Razor-thin silk 'dampens noise by 75%' — could be game-changer for sound-proofing homes and offices

A person moves a thin, see-through curtain aside to look out through the window behind.
The new design could be used to suppress unwanted sound at home, in offices and elsewhere. (Image credit: Kinga Krzeminska via Getty Images)

A new sound-suppressing silk fabric could be used to create quiet spaces in homes, offices and elsewhere, researchers say.

The fabric contains a "piezoelectric" material woven through the silk that produces an electrical signal when the material is deformed — with the fibers reacting to movements as small as the vibrations caused by sound waves.

The fabric is slightly thicker than the width of a human hair and can suppress sound in two ways, according to a statement from MIT. 

First, electric signals are converted to mechanical movements that cause the silk to vibrate and emit its own sound waves. These oscillate out of sync with undesirable sound waves and therefore cancel them out. The same principle is at play in noise-canceling headphones, which work well in tiny spaces, such as ears — but don't prevent sound from entering or transmitting through larger spaces such as a bedroom, an office or an airplane.

To suppress sound across a larger surface area, the researchers developed a separate mechanism, which immobilizes the vibrations that normally transmit sound through fabric. They stretched the silk and forced the fibers to remain still, reflecting the sound waves back toward their source, similar to how light bounces off a mirror.

The fabric could be used in one mode or the other, depending on the source of the noise.

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"If the fabric is forced to remain still through some mode of control, the vibrations will be suppressed and the sound will not be transmitted," the researchers wrote in a study published April 1 in the journal Advanced Materials. They achieved this mode of control through the piezoelectric fiber, which could generate mechanical vibrations opposite to those of the incoming sound waves. 

"Instead of the fabric being displaced and transmitting the incoming sound, the fabric remains still and becomes an acoustically reflective structure," they wrote.

(a) In transmission mode, incoming sound waves give rise to vibrations in a passive fabric. These vibrations transfer energy to the air in the form of sound. (b) The piezoelectric fiber in the fabric causes the fabric to vibrate, leading to the emission of sound. (c) Sound waves resulting from the sound that is transmitted through the fabric interfere with sound waves induced by the piezoelectric fiber vibrating the fabric. This interference can cause the cancellation of the sound at a particular point in space. (d) The piezoelectric fiber induces mechanical vibrations that destructively interfere on the surface of the fabric with those induced by the incoming sound waves, subduing the fabric surface and precluding sound transmission through it. (Image credit: Yang et al. (2024) Advanced Materials)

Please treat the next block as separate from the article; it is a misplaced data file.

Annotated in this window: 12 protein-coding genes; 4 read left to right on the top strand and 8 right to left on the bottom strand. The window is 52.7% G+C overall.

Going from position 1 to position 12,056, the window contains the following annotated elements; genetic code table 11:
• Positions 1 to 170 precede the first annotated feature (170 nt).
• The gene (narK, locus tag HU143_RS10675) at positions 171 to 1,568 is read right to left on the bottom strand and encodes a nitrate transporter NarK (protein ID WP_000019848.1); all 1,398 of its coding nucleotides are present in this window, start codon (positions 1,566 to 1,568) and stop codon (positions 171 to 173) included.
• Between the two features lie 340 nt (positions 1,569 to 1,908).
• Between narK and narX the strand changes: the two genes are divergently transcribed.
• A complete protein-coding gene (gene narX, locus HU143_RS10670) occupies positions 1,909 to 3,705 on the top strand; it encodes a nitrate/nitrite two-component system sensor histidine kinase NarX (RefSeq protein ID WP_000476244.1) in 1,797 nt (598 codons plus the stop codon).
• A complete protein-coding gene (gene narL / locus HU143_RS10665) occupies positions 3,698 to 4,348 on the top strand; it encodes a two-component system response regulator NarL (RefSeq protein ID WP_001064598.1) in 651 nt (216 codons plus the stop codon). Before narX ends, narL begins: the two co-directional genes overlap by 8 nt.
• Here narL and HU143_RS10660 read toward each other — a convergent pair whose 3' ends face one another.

The researchers tested their design with different fabrics and found that pore size was an important consideration. For example, although muslin, a type of cotton fabric, had mechanical properties similar to silk, the smaller gaps between silk fibers made it a more efficient sound suppressant. Whether tiny pore size was necessary depended on the frequency of incoming sound waves, as even relatively large gaps blocked low-frequency sound, according to the statement.

"Noise is a lot easier to create than quiet," senior author Yoel Fink, a professor of materials science and engineering at MIT, said in the statement. "In fact, to keep noise out we dedicate a lot of space to thick walls." 

In contrast, the new silk fabric could be used to make compact, lightweight dividers in workspaces, apartments and trains. The first mechanism of sound-wave suppression significantly reduced the volume of sounds up to 65 decibels, which is equivalent to the volume of an animated conversation. The second mechanism of vibration-mediated suppression dampened sound transmission by up to 75%.

The current design works for certain sound frequencies, but blocking out a wider range of noises will require additional electronics and signal processing capabilities.

"There are a lot of knobs we can turn to make this sound-suppressing fabric really effective," lead author Grace Yang, a chemical engineer and research assistant in the fibers@mit lab at MIT, said in the statement. "This is just the beginning." 

Sascha Pare
Trainee staff writer

Sascha is a U.K.-based trainee staff writer at Live Science. She holds a bachelor’s degree in biology from the University of Southampton in England and a master’s degree in science communication from Imperial College London. Her work has appeared in The Guardian and the health website Zoe. Besides writing, she enjoys playing tennis, bread-making and browsing second-hand shops for hidden gems.